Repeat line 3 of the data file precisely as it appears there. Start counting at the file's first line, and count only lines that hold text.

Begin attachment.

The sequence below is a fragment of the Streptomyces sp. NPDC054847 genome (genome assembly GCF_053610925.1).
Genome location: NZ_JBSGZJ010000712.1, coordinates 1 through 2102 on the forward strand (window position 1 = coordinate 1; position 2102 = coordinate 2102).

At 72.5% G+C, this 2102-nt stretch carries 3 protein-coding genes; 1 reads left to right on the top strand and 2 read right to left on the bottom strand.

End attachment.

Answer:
At 72.5% G+C, this 2102-nt stretch carries 3 protein-coding genes; 1 reads left to right on the top strand and 2 read right to left on the bottom strand.